A group that made headlines after launching its “Anyone But Conservatives” campaign has now released a video asking Canadians to consider veterans come election day.
The 57-second ad uploaded Thursday meshes together photos and footage of veterans as well as press clippings of stories critical of the federal government’s treatment of soldiers.
“We did not know that when we came home wounded, we would have to fight our own government to get the critical care that we needed,” a male narrator says off-camera.
“Do we feel abandoned?” he asks. “You’re damn right we do.”
The ad continues the group’s critical tone toward Stephen Harper’s Conservatives and the government’s overall handling of cases involving injured veterans and PTSD within the military.
Supported by a network of approximately 320 volunteers, the “Anyone But Conservatives” group has organized rallies across the country, collecting donations to fund their campaign to unseat Harper.
But not all veterans are on side with the group’s efforts.
Lee Humphrey, a retired warrant officer with the counter-group, Veterans for the Conservative Party of Canada, described the ad as “slickly produced” and “simply regurgitates the same misleading statements.”
He called the ABC Veterans Group “moral cowards” and pointed out that one of the biggest complaints among ex-soldiers today, the charter revision changing lifetime pensions for injured vets to lump sum payments, was implemented by Paul Martin’s Liberals.
The party under leader Justin Trudeau has pledged to restore the lifetime pensions.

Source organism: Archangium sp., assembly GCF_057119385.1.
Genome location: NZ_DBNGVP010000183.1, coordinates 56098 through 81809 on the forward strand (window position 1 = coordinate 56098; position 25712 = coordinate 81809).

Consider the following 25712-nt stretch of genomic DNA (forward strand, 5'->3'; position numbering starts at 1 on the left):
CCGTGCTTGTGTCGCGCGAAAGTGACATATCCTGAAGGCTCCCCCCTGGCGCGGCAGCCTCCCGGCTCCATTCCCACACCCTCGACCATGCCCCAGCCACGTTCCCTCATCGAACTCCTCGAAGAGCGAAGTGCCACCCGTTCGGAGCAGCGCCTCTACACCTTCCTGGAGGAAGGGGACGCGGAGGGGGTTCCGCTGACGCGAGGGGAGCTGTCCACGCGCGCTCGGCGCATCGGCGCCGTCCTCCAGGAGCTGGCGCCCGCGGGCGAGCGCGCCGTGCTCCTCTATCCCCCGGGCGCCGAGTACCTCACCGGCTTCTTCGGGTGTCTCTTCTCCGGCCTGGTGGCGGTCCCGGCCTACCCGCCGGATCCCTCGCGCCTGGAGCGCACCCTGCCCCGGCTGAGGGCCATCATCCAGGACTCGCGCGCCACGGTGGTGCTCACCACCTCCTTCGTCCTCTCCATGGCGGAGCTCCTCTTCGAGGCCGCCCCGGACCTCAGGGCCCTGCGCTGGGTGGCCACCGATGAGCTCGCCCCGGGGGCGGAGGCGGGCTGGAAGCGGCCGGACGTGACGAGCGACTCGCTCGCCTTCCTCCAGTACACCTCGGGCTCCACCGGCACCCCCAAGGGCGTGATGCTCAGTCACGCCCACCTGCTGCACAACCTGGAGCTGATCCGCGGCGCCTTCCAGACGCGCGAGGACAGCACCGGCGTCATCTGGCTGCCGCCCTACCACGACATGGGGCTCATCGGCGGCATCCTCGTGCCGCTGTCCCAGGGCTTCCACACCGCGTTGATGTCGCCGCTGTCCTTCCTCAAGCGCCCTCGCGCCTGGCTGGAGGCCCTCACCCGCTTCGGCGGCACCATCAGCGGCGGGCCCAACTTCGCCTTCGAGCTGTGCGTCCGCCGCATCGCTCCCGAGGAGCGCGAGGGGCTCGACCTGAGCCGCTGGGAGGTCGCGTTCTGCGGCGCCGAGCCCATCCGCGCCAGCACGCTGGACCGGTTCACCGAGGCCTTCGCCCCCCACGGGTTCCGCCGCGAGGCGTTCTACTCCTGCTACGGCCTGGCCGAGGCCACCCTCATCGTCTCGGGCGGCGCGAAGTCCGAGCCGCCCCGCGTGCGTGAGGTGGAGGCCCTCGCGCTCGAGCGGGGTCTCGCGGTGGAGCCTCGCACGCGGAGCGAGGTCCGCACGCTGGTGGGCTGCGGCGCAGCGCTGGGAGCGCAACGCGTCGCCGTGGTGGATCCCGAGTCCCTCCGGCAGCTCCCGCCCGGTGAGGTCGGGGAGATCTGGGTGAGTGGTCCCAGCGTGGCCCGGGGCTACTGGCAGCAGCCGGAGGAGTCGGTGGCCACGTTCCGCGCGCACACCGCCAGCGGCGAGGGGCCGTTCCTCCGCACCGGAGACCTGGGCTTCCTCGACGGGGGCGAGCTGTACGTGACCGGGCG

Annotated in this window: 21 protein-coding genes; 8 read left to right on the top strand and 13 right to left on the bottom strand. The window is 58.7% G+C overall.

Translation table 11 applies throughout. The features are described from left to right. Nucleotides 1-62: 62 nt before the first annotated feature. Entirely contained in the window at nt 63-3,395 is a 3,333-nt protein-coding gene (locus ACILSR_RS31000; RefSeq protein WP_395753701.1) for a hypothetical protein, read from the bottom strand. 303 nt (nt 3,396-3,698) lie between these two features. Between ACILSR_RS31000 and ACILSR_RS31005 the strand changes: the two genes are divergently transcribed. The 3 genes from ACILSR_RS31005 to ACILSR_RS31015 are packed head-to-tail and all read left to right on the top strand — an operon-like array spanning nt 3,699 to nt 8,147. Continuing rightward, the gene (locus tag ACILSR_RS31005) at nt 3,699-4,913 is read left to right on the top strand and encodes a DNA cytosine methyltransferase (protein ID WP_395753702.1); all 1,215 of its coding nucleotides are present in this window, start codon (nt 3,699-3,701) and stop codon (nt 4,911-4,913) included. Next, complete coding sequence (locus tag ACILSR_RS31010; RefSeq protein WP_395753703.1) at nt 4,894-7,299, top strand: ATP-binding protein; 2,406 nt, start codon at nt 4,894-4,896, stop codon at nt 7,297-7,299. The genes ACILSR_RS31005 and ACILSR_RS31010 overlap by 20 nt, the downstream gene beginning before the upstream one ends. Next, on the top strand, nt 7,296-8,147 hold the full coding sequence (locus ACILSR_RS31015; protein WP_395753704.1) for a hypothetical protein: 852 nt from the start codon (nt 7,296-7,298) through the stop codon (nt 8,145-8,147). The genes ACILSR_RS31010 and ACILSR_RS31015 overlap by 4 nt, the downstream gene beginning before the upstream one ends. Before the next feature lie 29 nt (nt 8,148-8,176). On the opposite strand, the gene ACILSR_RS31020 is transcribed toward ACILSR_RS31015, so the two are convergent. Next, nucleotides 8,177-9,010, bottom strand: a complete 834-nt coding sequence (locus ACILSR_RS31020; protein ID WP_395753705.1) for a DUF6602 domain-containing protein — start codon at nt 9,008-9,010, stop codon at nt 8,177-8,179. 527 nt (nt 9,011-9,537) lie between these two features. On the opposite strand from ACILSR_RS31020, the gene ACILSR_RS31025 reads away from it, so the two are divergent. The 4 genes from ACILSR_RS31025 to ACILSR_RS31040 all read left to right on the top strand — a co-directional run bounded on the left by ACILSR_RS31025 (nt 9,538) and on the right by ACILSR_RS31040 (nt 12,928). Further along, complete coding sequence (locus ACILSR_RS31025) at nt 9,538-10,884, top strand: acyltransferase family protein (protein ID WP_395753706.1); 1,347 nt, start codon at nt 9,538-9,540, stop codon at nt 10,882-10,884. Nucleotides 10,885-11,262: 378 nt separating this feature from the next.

But that hasn’t influenced Humphrey enough to change his vote.
“I believe the CPC have proven that they are willing to put veterans ahead of union bureaucrats and are willing to make reasonable do-able changes that improve veterans lives and that their commitments to veterans won't come at the expense of the military,” Humphrey said in an email to The Huffington Post Canada.
“Veterans’ issues are the litmus test for the rest of society,” said 27-year Canadian military veteran David MacLeod during a Halifax rally organized by the ABC Veterans Group on Oct. 8.
“Veterans are fighting for the very things that the average Canadian is concerned about,” he said, referring to pensions and healthcare. “What can be taken from veterans can be taken from the public in general.”
Prior to the election, veterans-related stories dominated headlines after a series of gaffes involving former veterans affairs minister Julian Fantino last year. He was demoted and replaced by former Royal Canadian Air Force officer Erin O’Toole in January.
With files from The Canadian Press
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